Conflict Stirs Again Down Under as Another U.S. Player Takes the Dive

21 June 2000
The parliament for Australia's Norfolk Island yesterday announced the issuing of an online gaming license to, a subsidiary of U.S.-based game developer Silicon Gaming Inc. The development isn't sitting well with the federal government.

The license was issued March 29, along with two bookmakers' licenses--one to uBET and another to Worldwide Totalisators Pty Ltd. of Queensland. The gaming license permits uBET to operate an online casino from Norfolk Island, while the bookmakers' licenses permit betting on games and races via telephones and the Internet.

Silicon Gaming is expected to have the uBET site ready within six months. "We are quite satisfied that they are a reputable company and have the financial resources and the know-how to make this a successful operation," Kevin Leyshon, Norfolk Island's Director of Gaming told the Sydney Morning Herald.

Gaming Minister Geoff Gardner says that uBET could generate A$2.5 billion in bets, which would earn Norfolk Island "$100 to $150 million a year" (ten times the island's annual budget) via the island's 4 percent tax rate. Silicon Gaming has already paid a $50,000 non-refundable deposit, and even if the company only generated $100,000 annually, it's still, as Garner termed it, "money we can use."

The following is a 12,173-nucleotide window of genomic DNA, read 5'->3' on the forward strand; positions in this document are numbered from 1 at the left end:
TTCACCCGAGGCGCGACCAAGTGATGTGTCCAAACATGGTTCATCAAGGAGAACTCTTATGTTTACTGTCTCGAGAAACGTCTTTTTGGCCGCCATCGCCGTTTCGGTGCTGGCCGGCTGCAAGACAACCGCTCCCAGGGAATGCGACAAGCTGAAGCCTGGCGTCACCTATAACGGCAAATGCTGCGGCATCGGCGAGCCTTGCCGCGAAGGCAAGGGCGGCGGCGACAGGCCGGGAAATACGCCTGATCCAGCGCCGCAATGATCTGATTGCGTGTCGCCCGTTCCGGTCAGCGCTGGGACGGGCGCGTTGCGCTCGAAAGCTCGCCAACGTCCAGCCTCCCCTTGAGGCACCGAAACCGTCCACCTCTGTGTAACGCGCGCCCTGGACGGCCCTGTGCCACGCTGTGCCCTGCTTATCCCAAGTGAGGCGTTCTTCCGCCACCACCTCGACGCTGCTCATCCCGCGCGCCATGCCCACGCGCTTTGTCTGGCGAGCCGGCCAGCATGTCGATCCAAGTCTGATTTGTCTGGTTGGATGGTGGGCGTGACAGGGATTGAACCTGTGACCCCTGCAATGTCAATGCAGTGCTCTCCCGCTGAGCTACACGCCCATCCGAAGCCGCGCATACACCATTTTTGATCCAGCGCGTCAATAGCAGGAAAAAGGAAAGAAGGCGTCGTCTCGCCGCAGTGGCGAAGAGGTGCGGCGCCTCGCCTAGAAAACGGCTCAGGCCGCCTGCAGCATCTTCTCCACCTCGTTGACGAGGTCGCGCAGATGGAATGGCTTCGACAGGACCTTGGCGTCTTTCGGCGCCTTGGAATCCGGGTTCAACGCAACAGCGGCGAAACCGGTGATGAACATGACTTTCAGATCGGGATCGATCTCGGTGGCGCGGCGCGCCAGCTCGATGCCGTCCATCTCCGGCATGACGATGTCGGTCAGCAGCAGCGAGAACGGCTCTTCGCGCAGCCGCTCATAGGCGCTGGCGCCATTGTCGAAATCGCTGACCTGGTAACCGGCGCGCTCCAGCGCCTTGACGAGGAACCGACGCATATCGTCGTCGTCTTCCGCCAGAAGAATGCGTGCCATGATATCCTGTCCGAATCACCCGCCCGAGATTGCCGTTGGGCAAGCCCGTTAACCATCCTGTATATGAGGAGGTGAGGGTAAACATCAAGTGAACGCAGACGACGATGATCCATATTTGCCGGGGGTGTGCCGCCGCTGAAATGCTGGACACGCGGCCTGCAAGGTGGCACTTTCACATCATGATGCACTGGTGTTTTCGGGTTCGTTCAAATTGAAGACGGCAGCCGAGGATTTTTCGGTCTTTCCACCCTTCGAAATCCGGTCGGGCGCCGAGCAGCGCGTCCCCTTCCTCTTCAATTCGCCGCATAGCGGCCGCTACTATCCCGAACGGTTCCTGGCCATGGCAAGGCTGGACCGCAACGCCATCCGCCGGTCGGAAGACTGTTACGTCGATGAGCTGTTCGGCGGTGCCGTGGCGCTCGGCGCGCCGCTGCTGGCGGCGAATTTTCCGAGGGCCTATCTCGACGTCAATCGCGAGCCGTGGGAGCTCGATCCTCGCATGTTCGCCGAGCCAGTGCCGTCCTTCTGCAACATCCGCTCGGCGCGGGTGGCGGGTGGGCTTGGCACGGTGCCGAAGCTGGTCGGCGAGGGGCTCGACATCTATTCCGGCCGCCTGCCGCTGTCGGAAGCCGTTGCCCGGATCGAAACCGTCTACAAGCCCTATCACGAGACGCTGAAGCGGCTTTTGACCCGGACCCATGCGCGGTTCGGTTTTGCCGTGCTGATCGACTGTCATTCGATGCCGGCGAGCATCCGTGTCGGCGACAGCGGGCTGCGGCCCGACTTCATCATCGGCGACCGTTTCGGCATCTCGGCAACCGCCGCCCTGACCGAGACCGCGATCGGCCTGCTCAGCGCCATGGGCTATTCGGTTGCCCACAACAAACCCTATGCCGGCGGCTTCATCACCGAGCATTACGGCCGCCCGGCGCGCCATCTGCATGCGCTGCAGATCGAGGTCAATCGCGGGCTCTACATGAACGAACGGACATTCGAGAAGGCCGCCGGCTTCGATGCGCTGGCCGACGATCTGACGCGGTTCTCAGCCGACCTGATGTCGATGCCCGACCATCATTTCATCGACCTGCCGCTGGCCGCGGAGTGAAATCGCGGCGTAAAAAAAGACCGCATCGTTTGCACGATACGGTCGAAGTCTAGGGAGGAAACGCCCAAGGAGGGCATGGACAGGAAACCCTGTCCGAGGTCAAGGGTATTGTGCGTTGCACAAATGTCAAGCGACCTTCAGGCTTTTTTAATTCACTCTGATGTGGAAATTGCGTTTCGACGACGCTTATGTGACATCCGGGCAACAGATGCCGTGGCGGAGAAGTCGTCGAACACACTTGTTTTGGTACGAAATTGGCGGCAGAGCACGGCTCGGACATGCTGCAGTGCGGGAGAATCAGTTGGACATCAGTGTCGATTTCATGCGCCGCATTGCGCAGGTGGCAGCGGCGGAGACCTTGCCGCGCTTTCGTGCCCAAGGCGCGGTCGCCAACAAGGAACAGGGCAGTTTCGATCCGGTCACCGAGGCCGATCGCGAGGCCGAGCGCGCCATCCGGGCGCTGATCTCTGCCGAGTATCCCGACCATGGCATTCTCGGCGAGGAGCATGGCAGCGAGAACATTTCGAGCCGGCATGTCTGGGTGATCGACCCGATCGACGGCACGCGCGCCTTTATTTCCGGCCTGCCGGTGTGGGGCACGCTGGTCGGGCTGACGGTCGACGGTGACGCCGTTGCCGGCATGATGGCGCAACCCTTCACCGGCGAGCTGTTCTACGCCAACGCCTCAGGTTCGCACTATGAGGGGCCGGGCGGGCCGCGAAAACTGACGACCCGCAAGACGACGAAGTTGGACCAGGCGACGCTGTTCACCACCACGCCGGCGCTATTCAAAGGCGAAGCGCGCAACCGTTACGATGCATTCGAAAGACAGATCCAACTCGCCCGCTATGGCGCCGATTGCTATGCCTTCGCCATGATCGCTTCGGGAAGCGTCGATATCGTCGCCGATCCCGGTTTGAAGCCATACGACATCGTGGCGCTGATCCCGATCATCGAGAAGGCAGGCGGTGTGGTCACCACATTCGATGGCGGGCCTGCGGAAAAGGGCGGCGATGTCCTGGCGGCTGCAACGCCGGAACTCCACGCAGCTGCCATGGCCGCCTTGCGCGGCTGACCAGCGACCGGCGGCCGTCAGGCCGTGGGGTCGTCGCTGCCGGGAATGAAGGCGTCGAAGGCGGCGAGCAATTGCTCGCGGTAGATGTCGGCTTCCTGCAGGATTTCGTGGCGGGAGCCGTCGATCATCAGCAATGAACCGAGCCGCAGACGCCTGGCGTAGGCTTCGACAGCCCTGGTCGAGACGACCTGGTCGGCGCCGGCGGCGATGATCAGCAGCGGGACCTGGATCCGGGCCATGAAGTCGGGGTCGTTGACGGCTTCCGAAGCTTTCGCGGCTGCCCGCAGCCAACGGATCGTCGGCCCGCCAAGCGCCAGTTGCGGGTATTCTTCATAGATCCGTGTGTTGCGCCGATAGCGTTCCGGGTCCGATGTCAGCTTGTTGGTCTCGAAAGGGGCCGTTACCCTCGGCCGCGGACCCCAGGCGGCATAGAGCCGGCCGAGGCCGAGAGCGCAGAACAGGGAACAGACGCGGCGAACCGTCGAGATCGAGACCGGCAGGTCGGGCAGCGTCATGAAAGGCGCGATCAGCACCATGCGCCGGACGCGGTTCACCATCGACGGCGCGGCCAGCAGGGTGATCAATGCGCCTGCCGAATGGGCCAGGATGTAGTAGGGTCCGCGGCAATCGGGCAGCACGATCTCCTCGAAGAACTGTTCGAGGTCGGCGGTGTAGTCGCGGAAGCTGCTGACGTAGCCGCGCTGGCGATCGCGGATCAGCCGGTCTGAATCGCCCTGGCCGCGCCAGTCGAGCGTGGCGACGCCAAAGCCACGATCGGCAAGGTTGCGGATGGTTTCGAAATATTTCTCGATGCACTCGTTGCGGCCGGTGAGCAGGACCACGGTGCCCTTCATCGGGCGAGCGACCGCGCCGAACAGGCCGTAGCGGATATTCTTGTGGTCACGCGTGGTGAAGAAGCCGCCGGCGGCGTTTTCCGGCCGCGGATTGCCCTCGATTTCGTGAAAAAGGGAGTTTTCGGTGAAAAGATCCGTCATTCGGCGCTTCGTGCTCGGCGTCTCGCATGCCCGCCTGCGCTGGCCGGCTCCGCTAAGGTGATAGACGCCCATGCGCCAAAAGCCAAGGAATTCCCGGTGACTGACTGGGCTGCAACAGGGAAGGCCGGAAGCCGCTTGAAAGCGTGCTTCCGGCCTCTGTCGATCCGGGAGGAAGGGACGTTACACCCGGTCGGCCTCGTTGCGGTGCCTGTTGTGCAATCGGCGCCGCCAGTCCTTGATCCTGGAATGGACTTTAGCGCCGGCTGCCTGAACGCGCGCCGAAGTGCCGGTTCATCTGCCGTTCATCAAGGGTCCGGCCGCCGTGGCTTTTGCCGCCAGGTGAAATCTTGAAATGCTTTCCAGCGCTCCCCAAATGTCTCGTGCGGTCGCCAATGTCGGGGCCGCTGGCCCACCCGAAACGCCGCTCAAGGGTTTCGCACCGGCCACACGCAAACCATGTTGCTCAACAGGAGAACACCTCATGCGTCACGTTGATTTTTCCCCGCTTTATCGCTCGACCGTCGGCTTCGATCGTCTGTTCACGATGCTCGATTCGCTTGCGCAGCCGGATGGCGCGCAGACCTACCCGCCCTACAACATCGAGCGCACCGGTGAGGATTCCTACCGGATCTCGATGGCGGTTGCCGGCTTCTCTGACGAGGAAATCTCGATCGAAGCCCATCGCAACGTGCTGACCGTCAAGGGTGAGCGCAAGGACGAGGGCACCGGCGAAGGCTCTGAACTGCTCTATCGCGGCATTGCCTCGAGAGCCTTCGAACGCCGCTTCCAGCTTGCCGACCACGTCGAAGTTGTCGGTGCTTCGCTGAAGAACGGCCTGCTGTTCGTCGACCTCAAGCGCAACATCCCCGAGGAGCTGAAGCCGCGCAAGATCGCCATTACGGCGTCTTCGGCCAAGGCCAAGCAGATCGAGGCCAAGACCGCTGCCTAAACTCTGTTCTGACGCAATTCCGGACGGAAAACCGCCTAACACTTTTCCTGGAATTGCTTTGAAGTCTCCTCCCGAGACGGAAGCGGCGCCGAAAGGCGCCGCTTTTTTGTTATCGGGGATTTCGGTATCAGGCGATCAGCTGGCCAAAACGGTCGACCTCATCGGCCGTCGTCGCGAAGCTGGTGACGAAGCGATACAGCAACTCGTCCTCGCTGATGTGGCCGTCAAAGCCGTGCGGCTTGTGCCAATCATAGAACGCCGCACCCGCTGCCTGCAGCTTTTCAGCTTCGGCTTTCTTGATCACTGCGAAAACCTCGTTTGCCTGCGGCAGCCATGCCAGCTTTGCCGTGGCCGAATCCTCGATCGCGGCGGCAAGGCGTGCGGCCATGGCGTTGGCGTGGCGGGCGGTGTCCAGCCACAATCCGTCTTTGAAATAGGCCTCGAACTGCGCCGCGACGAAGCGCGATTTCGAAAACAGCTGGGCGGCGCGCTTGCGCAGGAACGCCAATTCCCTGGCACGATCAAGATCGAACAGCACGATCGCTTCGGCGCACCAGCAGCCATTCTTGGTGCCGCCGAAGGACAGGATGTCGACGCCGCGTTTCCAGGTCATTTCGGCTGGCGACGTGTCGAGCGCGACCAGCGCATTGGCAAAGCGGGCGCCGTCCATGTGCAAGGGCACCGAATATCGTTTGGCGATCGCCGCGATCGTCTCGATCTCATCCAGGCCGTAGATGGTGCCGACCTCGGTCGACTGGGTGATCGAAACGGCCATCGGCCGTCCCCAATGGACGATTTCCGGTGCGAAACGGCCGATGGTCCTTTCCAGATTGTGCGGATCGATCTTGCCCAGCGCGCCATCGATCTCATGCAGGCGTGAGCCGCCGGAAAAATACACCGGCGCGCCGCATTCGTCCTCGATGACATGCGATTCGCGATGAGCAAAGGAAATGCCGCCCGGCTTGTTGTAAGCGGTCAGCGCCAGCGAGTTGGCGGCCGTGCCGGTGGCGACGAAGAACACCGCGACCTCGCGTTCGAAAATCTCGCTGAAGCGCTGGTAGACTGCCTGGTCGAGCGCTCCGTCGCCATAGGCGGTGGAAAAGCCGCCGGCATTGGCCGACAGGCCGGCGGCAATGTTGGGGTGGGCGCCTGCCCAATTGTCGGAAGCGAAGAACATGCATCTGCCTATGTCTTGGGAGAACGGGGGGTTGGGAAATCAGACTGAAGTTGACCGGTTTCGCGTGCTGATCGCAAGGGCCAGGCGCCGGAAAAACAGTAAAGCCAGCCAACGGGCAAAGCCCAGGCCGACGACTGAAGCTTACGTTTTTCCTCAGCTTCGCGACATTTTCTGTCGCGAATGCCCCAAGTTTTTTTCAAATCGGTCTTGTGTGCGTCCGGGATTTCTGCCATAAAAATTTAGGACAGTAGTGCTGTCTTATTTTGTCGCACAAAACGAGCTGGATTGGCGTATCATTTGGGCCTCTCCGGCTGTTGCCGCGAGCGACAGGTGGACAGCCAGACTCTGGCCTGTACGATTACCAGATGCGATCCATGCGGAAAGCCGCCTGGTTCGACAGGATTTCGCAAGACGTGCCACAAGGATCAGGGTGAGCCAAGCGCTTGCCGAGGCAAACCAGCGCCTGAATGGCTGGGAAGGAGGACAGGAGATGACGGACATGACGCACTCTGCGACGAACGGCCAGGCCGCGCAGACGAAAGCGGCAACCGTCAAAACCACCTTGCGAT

Federal officials reaffirmed that the moratorium against new interactive licenses applied to Norfolk Island in a meeting there June 9. Federal legislation would make the moratorium retroactively effective May 19, and it's unclear whether the NI licenses would be valid, as the licenses were reportedly issued in March, but not formally announced until this week.

The federal government maintains that the uBET license is not valid. A spokesman for Senator Richard Alston, who flew to Norfolk Island for the meeting, told SMH that Norfolk Island "can issue all the licenses they like; it will not be possible for them to legally operate the service."

How the government would enforce such a ban and what type of sanctions would be imposed for defying the moratorium were not explained.

The territory's defiance could be the first step toward a constitutional confrontation, although Alston's spokesman scoffed at the prospect. "If someone wants to waste their money on a constitutional challenge to the Government's authority to regulate telecommunications, let them," he said.

Northern Territory officials, however, have already vowed to fight the moratorium all the way to High Court.

In addition to the three licenses issued in March, a provisional license has reportedly been awarded to an unnamed company, while five more license applications are under consideration.

Silicon Gaming officials did not return calls for comments.